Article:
After last year's abysmal 'Legion' and now 'Priest,' it's starting to become fairly clear director Scott Stewart has a thing for the wild-west theme. In the former supernatural thriller, we see Paul Bettany cut off his wings and battle a legion of angels in an 'Alamo'-like conflict to save humanity. This time around, filmmakers repurpose John Ford's 'The Searchers' to have Bettany don a crucifix facial tattoo and battle a horde of animalistic vampires to save humanity. Or maybe Stewart just has a thing for reimagining John Wayne figures as Chuck Norris types caught in apocalyptic war zones. In either case, where's our Bettany to save humanity from watching this soulless garbage?
Not to be mistaken for a movie with subtlety — or any refined craftsmanship for that matter — 'Priest' opens with an animated prologue and an unknown narrator spilling the beans. The mysterious voice soon disappears after the credits — along with most of the best talent — but not before explaining that the plot takes place in an alternate human history where vampires run rampant and the Church has an industrialized, Orwellian rule over the last remaining humans. On one level, the segment reminds audiences they're watching a sci-fi fantasy flick based on a South Korean graphic novel series, and the uninspired dialogue and generic, second-rate drama which follows reveals the shoddiness of the production.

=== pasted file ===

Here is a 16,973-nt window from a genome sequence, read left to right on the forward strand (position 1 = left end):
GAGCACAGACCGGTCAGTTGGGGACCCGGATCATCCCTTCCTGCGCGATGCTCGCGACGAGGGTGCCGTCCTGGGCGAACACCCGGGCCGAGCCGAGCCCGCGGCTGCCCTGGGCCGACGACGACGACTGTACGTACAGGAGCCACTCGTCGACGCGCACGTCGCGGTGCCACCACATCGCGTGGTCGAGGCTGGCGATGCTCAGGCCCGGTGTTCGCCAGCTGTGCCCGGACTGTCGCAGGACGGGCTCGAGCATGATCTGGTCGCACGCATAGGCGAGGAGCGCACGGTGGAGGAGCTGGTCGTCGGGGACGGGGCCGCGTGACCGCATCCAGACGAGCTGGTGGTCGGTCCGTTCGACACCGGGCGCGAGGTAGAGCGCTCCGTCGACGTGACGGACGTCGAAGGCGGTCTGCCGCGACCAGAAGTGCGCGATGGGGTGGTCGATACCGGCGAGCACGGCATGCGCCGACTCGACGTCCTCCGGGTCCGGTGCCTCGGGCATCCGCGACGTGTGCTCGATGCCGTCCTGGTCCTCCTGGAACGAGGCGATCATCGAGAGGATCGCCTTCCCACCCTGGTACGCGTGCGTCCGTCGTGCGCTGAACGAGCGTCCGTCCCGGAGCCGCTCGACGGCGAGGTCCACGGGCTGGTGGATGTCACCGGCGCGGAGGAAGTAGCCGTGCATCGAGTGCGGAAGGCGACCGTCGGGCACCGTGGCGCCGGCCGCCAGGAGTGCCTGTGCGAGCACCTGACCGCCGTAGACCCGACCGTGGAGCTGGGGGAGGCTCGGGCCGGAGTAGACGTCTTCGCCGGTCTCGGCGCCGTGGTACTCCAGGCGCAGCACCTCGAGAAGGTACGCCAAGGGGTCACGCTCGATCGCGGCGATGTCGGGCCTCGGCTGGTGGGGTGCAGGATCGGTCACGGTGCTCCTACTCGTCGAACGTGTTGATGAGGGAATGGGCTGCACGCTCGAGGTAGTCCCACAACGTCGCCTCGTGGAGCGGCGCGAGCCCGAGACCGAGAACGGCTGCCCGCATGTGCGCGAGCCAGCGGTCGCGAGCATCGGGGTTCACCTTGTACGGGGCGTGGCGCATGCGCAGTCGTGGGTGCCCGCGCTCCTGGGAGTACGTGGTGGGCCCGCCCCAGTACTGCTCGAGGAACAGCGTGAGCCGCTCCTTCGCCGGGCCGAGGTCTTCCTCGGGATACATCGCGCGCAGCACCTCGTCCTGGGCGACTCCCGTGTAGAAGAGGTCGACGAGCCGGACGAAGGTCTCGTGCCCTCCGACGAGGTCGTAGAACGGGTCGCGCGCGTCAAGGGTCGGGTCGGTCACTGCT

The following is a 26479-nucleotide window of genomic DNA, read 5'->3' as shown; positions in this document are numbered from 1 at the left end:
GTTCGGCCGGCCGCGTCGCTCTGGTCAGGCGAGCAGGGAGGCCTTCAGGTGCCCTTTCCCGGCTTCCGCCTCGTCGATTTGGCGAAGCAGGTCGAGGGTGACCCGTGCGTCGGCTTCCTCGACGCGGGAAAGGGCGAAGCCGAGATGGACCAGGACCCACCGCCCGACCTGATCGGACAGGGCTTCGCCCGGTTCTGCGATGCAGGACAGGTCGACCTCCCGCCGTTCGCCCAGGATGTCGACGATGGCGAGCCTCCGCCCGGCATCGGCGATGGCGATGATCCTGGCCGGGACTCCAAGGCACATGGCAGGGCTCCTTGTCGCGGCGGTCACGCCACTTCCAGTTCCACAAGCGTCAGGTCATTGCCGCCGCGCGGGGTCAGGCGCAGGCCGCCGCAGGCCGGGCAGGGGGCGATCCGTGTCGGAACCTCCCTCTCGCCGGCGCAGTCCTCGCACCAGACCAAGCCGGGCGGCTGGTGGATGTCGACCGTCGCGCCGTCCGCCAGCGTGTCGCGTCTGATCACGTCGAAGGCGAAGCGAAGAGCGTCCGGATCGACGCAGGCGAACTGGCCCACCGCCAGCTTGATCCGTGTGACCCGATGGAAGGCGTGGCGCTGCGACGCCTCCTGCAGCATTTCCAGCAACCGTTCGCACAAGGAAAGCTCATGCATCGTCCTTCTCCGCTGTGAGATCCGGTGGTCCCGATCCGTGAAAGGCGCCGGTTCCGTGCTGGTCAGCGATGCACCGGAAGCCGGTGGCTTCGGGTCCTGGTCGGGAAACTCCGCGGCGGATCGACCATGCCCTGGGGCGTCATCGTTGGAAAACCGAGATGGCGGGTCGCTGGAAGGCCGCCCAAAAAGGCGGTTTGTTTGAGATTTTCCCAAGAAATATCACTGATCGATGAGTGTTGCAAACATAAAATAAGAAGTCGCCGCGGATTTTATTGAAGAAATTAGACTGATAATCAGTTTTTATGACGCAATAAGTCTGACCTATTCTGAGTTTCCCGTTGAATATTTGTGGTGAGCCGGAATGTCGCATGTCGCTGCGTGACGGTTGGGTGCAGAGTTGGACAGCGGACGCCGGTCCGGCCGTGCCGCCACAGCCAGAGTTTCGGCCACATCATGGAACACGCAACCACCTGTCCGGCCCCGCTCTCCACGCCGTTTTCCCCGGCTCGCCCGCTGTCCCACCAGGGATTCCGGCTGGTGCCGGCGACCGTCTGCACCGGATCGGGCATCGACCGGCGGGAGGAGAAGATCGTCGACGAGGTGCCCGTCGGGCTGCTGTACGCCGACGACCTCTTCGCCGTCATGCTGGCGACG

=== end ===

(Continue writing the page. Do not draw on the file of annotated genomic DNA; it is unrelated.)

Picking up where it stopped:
To be fair, the movie does come with some level of polish and a bit of panache, mostly by way of the dispirited, funereal photography of Don Burgess, who also worked on such features as 'Cast Away,' 'Enchanted,' and 'The Book of Eli,.' Then again, he was also involved with such disasters as 'Richie Rich,' 'Christmas with the Kranks' and 'My Super Ex-Girlfriend.' So maybe that isn't saying much either. Still, 'Priest' seems to have put most of its creative effort on its looks and design than on anything else. We even get a few shots reminiscent of an otherworldly Monument Valley just for good measure and a cool vampire villain in the conveniently-named Black Hat (Karl Urban), so it's a shame that the script from newcomer Cory Goodman doesn't quite measure up.